What the hell? I went to update the Diddy Kong Pilot preview only to find that we don't even have one! Pah, time to fix that travesty.
The original Diddy Kong Racing for N64 is an altogether odd game. The game originally started off as RC Pro-Am 64...no joke. It was announced as DKR out of nowhere in the wake of a disappointing Banjo-Kazooie delay back in 1997, and after a short three months or so of public existence, became the fastest-selling video game of all time. Even Guinness said so.
The game itself combined fairly traditional Mario Kart-style racing with loads of new twists, including water and air races and a fantastic, Mario 64-ish adventure quest tying all the different races together. Diddy Kong Racing featured, of course, Diddy Kong, plus upcoming stars Banjo and Conker, and a wide range of original supporting characters.
At E3 2001, Rare unveiled not one, but TWO sequels to DKR. The GameCube got Donkey Kong Racing, featuring Donkey and other characters (including Taj the Genie...hmmm...) riding various animals across 3D landscapes. Game Boy Advance got (arguably) the true spiritual sequel though: Diddy Kong Pilot. Diddy is back, this time with some of his relatives and even a Kremling, ready to take to the skies for one of the most exciting and visually arresting GBA games yet.
The gameplay is somewhat a departure from Diddy's last adventure; every race employs airplanes (as opposed to less than a third of the original DKR's tracks). Rare has also added an interesting buoy system to the racing action, which provides some structure to the very open Mode-7 levels. Otherwise, many of the old features seem to be returning. Rare promises that the game will have adventure elements, including different plotlines for each character in the single-player mode.
The races themselves will of course be against other furry friends. Weapons are a major part of winning, but unfortunately none of them were available in the E3 demo. There are also boost-rings to help you get ahead. DKR was somewhat infamous for adding strategy to the old idea of "zip strips"...to get the full effect, you had to completely let off the gas while riding over the boost. Whether Diddy Kong Pilot will adopt that technique or develop a new one remains to be seen.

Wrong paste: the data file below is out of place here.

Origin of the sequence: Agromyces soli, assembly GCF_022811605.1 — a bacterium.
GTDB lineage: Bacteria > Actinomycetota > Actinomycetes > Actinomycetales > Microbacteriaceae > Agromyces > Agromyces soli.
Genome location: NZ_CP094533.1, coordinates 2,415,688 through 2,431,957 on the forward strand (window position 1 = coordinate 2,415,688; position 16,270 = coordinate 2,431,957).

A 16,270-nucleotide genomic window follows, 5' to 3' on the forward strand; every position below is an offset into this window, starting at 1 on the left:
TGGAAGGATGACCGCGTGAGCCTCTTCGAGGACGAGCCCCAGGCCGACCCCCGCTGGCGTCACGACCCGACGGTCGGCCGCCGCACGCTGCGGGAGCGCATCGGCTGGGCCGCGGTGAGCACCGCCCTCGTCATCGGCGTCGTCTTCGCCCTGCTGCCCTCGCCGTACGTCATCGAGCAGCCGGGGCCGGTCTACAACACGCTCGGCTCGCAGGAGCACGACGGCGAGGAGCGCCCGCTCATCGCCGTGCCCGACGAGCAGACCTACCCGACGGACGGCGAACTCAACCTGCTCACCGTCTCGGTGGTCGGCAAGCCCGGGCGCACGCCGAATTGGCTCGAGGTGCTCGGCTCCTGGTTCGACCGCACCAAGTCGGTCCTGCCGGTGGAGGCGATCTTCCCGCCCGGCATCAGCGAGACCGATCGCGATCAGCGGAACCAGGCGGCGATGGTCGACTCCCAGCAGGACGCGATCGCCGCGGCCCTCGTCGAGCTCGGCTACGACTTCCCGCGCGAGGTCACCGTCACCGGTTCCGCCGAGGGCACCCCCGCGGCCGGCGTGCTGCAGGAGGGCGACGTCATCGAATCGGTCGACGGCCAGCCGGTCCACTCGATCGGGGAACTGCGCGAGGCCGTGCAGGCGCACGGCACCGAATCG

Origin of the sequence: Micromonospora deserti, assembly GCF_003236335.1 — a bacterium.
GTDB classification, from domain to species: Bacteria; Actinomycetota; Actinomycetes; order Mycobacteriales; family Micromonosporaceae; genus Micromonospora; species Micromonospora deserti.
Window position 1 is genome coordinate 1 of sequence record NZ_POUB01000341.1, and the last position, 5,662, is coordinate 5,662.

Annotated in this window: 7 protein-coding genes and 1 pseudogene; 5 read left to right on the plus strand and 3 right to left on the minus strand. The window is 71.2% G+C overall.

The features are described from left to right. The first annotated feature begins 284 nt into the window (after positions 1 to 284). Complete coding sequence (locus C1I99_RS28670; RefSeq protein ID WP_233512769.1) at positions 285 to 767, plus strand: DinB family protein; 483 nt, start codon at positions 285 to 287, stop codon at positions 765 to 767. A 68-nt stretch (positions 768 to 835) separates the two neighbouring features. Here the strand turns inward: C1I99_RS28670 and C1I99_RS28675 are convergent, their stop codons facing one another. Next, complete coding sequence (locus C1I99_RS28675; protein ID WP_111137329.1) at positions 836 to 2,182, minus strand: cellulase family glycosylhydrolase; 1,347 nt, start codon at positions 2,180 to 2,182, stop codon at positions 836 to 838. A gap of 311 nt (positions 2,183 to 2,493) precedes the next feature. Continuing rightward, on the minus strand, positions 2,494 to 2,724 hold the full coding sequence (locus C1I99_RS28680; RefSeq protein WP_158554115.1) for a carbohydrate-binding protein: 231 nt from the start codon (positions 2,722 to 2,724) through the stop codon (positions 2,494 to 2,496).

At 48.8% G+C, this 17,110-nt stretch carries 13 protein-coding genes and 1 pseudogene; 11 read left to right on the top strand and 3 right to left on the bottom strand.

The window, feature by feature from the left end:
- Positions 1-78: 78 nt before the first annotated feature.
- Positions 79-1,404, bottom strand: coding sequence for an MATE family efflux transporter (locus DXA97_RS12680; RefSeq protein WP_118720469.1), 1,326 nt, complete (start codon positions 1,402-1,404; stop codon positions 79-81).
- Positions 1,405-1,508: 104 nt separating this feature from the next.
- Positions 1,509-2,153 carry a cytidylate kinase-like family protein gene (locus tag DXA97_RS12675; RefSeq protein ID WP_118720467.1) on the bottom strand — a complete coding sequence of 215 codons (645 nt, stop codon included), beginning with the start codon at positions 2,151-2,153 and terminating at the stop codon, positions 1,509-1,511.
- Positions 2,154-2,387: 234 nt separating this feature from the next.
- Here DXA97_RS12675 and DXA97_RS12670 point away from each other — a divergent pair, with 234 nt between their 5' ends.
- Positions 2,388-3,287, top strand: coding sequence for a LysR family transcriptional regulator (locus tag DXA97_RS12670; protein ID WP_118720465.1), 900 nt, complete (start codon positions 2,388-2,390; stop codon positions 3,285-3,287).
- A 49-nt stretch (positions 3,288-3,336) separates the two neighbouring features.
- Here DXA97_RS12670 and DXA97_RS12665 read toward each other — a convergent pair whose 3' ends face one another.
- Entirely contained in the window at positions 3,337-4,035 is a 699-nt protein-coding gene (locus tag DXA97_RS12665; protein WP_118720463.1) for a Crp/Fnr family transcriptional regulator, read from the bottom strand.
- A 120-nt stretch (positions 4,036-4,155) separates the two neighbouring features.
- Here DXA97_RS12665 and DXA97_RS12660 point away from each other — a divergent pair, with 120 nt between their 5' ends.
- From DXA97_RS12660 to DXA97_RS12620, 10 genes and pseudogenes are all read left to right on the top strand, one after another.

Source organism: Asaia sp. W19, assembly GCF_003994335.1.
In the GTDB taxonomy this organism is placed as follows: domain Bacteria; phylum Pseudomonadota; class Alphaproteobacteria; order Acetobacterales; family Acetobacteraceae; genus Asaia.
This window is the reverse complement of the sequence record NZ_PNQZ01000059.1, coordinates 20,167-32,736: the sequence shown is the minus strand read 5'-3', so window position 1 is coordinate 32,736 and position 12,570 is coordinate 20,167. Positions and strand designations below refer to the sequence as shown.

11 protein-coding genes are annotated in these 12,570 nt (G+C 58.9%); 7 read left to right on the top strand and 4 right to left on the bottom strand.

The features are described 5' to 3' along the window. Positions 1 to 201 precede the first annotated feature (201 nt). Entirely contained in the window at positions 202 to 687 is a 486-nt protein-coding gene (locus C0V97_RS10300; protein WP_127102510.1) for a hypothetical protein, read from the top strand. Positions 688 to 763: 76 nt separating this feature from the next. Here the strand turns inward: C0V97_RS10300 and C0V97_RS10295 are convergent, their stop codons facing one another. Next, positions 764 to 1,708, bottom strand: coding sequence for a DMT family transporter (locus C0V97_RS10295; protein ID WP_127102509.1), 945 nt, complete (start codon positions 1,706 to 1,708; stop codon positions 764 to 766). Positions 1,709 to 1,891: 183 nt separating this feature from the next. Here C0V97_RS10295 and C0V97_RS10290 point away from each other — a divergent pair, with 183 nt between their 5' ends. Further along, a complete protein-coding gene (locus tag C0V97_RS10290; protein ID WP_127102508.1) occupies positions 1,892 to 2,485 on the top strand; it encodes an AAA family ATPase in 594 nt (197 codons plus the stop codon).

DKP was easily one of the best-looking GBA games to be shown at E3 2001. It features intricately detailed Mode-7 graphics, complete with some great sprite scaling/rotation effects for the racers. This game has a somewhat different implementation of 3D than the usual GBA racing title, since the gameplay involves moving up and down as well as side-to-side. The result is a very liberated look and feel to the "tracks"...you can really fly anywhere you want, although the buoy system eventually shoves you in the right direction. Also, the race intro sequence has to be mentioned; your chosen character flies directly into the camera, and just before your view is totally blacked out by the incoming primate, the camera swoops out to the side and then swings around to its normal position behind the character. It's quite a snazzy little display.
The most surprising feature in DK Pilot? Tilt technology! This will one of the very first GBA games to use Nintendo's tilt sensor, and if the E3 demo was any indication, the application of this technology has come a long way since Kirby's Tilt 'N Tumble for Game Boy Color. The sensor is pretty sensitive, which is actually desirable so that you don't have to tilt the screen out of your light source. Tilting the GBA around also lends itself very well to the flying sensation...moreso than it does for making Kirby roll about. The translation of your movements to the plane is very smooth and natural...Diddy isn't going to dive and crash into the ground if you sneeze. Finally, and most importantly, you can turn off the tilt sensor and play just fine with the D-pad. The only downside is that you're not going to have the same analog precision.
If you're a fan of multiplayer in your "kart" games, DKP has you covered there as well. Rare says that "several" tracks will be playable over just one cartridge, and all the rest will be unlocked if you can convince your three cheap friends to get the game as well. With multiple cartridges, you can also unlock the battle mode...and the famous developer supposedly has something extra-special brewing up for its more violent Diddy fans.